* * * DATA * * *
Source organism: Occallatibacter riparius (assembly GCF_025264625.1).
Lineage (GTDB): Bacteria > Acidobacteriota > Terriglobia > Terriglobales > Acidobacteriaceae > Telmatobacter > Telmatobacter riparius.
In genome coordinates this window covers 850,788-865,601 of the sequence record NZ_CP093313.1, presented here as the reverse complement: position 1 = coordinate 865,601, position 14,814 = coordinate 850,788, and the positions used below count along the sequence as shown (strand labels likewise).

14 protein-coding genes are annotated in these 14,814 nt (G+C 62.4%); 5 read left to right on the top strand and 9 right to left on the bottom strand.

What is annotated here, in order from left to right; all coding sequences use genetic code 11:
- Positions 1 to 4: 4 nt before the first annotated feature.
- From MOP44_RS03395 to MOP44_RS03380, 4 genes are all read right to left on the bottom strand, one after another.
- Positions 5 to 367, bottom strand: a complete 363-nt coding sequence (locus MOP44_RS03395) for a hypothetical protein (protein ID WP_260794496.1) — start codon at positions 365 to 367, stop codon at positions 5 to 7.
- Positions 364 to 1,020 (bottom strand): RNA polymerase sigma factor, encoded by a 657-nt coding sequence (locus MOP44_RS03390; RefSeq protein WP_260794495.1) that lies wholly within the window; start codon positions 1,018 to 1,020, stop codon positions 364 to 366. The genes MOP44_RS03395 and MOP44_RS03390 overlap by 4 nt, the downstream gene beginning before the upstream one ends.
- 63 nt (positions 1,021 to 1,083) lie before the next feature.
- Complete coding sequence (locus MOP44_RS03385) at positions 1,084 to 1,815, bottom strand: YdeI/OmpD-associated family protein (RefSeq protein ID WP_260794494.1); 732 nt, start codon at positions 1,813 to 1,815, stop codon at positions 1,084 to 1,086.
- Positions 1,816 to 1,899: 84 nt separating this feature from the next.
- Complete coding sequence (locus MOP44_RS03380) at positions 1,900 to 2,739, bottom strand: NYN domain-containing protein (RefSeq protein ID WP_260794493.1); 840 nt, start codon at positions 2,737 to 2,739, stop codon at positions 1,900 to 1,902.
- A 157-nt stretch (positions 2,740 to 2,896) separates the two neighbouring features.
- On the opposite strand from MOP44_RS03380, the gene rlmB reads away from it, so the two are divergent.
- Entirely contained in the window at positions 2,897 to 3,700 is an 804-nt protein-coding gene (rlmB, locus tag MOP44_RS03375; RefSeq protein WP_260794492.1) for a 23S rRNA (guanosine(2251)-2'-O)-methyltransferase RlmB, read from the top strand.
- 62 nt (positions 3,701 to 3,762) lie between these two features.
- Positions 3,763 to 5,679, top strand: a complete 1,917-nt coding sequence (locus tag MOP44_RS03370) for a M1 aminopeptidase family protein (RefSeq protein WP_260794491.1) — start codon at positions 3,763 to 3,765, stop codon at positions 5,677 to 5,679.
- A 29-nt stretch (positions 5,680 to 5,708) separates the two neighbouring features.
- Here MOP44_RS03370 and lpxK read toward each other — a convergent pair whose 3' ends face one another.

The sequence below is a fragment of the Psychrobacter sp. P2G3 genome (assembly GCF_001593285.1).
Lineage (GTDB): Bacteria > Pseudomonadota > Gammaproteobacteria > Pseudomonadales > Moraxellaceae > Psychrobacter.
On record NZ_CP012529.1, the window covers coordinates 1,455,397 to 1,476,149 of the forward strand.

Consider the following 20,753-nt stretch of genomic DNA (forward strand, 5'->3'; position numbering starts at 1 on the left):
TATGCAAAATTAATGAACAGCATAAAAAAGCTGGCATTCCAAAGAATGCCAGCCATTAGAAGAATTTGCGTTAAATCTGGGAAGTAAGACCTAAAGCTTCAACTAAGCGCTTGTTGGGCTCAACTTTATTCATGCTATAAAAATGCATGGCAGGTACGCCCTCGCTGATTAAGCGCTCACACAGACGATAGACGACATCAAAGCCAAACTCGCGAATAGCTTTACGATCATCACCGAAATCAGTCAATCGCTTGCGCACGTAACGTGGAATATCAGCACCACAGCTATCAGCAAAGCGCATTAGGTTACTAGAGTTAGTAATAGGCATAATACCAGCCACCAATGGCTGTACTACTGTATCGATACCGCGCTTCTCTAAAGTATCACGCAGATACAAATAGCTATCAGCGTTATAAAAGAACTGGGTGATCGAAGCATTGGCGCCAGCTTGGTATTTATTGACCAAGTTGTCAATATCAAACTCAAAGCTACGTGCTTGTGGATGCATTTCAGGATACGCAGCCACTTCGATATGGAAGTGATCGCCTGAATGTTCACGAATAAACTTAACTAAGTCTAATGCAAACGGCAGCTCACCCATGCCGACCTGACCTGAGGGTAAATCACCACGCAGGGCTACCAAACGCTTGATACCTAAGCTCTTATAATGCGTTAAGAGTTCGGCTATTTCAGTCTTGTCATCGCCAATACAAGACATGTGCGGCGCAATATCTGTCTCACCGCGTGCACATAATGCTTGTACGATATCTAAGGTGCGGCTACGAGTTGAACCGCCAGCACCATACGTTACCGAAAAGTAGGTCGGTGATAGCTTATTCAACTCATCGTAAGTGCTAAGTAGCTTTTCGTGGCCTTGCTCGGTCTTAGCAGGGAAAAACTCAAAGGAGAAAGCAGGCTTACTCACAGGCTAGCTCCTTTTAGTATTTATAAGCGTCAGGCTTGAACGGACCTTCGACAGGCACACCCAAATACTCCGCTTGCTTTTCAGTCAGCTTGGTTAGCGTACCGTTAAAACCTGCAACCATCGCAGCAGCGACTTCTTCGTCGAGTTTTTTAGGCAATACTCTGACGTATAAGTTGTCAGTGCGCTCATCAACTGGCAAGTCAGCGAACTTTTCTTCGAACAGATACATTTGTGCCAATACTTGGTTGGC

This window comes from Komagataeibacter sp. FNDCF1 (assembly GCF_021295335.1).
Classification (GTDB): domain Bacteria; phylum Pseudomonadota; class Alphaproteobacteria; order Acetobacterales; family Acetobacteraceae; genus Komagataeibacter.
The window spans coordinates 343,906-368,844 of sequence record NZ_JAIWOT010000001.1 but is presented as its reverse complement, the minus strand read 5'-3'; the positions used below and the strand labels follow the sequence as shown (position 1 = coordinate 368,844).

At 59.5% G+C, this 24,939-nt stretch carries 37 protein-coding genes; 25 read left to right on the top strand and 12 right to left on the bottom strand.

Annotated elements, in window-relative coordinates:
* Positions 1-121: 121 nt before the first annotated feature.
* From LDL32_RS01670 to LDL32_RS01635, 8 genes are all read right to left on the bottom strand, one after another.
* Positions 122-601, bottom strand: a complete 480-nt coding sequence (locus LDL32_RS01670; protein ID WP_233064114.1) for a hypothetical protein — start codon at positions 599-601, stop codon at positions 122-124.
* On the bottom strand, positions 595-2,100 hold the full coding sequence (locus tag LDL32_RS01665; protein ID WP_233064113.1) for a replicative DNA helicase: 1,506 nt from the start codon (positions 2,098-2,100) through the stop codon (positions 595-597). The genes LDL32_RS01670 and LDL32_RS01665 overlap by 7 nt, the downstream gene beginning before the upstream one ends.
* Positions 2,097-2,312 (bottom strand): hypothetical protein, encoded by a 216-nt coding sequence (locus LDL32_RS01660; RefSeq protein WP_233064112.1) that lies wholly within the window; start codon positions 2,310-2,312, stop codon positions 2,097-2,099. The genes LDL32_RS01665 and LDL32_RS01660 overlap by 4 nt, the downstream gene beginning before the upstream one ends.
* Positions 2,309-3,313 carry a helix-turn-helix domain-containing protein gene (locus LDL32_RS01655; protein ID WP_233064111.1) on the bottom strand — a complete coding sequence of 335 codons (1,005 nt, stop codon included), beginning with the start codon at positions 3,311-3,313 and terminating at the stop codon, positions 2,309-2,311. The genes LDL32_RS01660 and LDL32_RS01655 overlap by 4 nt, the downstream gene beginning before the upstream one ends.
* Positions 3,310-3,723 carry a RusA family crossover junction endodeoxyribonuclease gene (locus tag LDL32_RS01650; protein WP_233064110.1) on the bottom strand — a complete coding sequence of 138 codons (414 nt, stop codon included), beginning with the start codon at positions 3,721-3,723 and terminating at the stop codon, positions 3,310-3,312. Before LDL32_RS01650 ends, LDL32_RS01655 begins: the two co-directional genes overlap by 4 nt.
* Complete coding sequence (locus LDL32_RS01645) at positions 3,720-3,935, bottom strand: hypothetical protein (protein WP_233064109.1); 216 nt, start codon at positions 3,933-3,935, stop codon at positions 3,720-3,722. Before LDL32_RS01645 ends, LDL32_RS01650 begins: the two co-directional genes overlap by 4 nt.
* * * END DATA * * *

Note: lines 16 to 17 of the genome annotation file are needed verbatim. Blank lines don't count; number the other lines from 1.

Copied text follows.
- Entirely contained in the window at positions 2,897 to 3,700 is an 804-nt protein-coding gene (rlmB, locus tag MOP44_RS03375; RefSeq protein WP_260794492.1) for a 23S rRNA (guanosine(2251)-2'-O)-methyltransferase RlmB, read from the top strand.
- 62 nt (positions 3,701 to 3,762) lie between these two features.